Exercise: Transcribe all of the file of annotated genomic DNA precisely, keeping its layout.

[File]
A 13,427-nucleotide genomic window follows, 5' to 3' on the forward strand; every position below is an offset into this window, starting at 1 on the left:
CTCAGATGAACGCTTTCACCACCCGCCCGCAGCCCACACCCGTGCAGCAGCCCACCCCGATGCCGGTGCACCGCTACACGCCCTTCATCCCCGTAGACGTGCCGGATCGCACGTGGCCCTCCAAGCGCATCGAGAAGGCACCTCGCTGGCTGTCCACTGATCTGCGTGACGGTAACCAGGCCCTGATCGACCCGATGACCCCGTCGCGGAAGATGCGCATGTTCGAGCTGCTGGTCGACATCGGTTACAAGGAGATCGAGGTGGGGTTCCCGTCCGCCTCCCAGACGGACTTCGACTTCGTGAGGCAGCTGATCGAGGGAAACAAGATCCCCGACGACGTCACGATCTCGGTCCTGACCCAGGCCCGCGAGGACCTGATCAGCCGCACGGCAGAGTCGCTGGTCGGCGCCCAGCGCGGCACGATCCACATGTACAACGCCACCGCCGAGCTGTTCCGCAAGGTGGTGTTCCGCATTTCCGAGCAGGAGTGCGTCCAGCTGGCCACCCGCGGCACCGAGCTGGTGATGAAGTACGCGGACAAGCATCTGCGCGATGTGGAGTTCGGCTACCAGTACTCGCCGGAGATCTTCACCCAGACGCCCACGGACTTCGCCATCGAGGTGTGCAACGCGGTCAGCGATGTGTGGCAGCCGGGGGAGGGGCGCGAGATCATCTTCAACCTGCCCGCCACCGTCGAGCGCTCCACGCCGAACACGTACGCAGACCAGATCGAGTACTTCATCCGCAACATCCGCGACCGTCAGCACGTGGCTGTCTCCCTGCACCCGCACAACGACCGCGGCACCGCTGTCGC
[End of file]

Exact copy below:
A 13,427-nucleotide genomic window follows, 5' to 3' on the forward strand; every position below is an offset into this window, starting at 1 on the left:
CTCAGATGAACGCTTTCACCACCCGCCCGCAGCCCACACCCGTGCAGCAGCCCACCCCGATGCCGGTGCACCGCTACACGCCCTTCATCCCCGTAGACGTGCCGGATCGCACGTGGCCCTCCAAGCGCATCGAGAAGGCACCTCGCTGGCTGTCCACTGATCTGCGTGACGGTAACCAGGCCCTGATCGACCCGATGACCCCGTCGCGGAAGATGCGCATGTTCGAGCTGCTGGTCGACATCGGTTACAAGGAGATCGAGGTGGGGTTCCCGTCCGCCTCCCAGACGGACTTCGACTTCGTGAGGCAGCTGATCGAGGGAAACAAGATCCCCGACGACGTCACGATCTCGGTCCTGACCCAGGCCCGCGAGGACCTGATCAGCCGCACGGCAGAGTCGCTGGTCGGCGCCCAGCGCGGCACGATCCACATGTACAACGCCACCGCCGAGCTGTTCCGCAAGGTGGTGTTCCGCATTTCCGAGCAGGAGTGCGTCCAGCTGGCCACCCGCGGCACCGAGCTGGTGATGAAGTACGCGGACAAGCATCTGCGCGATGTGGAGTTCGGCTACCAGTACTCGCCGGAGATCTTCACCCAGACGCCCACGGACTTCGCCATCGAGGTGTGCAACGCGGTCAGCGATGTGTGGCAGCCGGGGGAGGGGCGCGAGATCATCTTCAACCTGCCCGCCACCGTCGAGCGCTCCACGCCGAACACGTACGCAGACCAGATCGAGTACTTCATCCGCAACATCCGCGACCGTCAGCACGTGGCTGTCTCCCTGCACCCGCACAACGACCGCGGCACCGCTGTCGC